“Organic grain is playing a large and growing part in this industry, and North Carolina is poised to be a player in the organic grain market. The demand for organic grain in North Carolina is growing each year. Organic mills and livestock and dairy producers in the state need organic grain and forage crops,” she adds.
Parker says the overall slowing down of the economy has created a price drop in organic grain. “Livestock numbers are down across the country and that carries over into organic livestock and dairying — the demand for our grain is still good, but the prices are down,” Parker adds.
The North Carolina grower says production costs are typically 10 percent-20 percent higher for organic versus conventional grain. The primary additional cost, he says, is time. “We have to keep an extra person employed during some parts of the growing season, because the organic grain is so labor intensive,” Parker points out.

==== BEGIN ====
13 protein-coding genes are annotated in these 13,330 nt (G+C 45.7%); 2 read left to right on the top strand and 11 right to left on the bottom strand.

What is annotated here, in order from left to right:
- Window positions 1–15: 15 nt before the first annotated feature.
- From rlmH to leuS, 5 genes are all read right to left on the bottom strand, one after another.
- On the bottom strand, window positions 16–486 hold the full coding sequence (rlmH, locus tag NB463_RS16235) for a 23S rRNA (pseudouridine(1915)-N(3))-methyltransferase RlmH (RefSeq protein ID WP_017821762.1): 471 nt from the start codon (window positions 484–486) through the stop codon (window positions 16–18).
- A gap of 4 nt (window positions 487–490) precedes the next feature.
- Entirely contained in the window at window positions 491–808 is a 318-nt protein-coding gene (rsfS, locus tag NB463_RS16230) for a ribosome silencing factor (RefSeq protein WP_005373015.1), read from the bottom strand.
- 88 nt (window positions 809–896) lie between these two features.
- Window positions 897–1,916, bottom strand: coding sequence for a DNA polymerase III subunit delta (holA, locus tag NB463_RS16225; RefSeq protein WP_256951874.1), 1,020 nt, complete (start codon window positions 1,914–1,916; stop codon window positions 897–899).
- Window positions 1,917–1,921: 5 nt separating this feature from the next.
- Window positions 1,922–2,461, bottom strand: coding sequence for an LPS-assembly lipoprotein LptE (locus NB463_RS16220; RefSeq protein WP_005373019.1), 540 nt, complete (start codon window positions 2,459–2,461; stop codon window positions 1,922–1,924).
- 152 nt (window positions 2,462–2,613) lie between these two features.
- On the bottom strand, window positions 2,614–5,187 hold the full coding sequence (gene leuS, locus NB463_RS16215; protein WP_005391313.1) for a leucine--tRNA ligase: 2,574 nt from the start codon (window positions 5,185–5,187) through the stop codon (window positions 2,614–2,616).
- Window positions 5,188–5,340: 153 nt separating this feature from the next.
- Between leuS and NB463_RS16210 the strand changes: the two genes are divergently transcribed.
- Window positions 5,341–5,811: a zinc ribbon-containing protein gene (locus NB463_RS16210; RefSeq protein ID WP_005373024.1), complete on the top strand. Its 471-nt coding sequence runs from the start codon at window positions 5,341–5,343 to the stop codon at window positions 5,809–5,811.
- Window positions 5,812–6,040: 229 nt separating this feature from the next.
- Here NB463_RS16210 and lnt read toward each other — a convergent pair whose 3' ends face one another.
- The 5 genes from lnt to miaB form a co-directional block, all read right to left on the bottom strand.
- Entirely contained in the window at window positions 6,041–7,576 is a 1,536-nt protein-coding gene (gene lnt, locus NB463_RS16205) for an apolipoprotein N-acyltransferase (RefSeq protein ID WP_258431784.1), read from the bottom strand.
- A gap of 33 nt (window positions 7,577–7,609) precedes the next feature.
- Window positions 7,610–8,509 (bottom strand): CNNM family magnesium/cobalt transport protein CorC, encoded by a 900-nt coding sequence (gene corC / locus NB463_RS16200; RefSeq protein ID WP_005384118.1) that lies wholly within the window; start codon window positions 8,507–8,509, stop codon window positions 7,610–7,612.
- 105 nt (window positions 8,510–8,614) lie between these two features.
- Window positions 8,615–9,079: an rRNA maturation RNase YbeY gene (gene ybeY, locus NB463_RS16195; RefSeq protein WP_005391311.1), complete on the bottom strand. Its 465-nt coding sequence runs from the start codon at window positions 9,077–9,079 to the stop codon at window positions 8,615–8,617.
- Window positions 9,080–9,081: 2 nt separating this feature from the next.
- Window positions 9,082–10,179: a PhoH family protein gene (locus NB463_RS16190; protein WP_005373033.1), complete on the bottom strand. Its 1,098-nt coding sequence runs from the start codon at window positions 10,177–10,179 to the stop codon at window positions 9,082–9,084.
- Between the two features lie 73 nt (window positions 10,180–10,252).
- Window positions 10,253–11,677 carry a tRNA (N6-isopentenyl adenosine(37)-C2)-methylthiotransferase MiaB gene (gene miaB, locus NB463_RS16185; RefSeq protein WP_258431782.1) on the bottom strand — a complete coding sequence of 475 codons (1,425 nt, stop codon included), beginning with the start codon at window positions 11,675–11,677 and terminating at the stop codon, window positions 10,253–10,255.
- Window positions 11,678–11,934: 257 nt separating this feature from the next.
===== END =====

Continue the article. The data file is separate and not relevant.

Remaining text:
“In the time it takes me to manage 400 acres of organic grain, I could probably farm 1,500 acres or so of conventional grain,” he adds.
Premium prices attained for some organic crops are considerably higher than conventional grain, but for some crops the price is about the same. Last year Parker grew conventional soybeans, organic soybeans and edible tofu soybeans and received comparable prices for all three.
Parker has enough on-farm storage for most of his organic grain. Typically, he sells his organic crop before he grows it, but having storage capacity, he says, is a big advantage in marketing excess bushels of organic grain.
The big difference in growing conventional and organic grain, Parker contends, is managing weeds and insects. Without seed treatments, he is forced to plant corn and soybeans later, which he feels gives his grain crops a better chance to compete with weeds and to sustain insect damage without putting the crop under too much stress.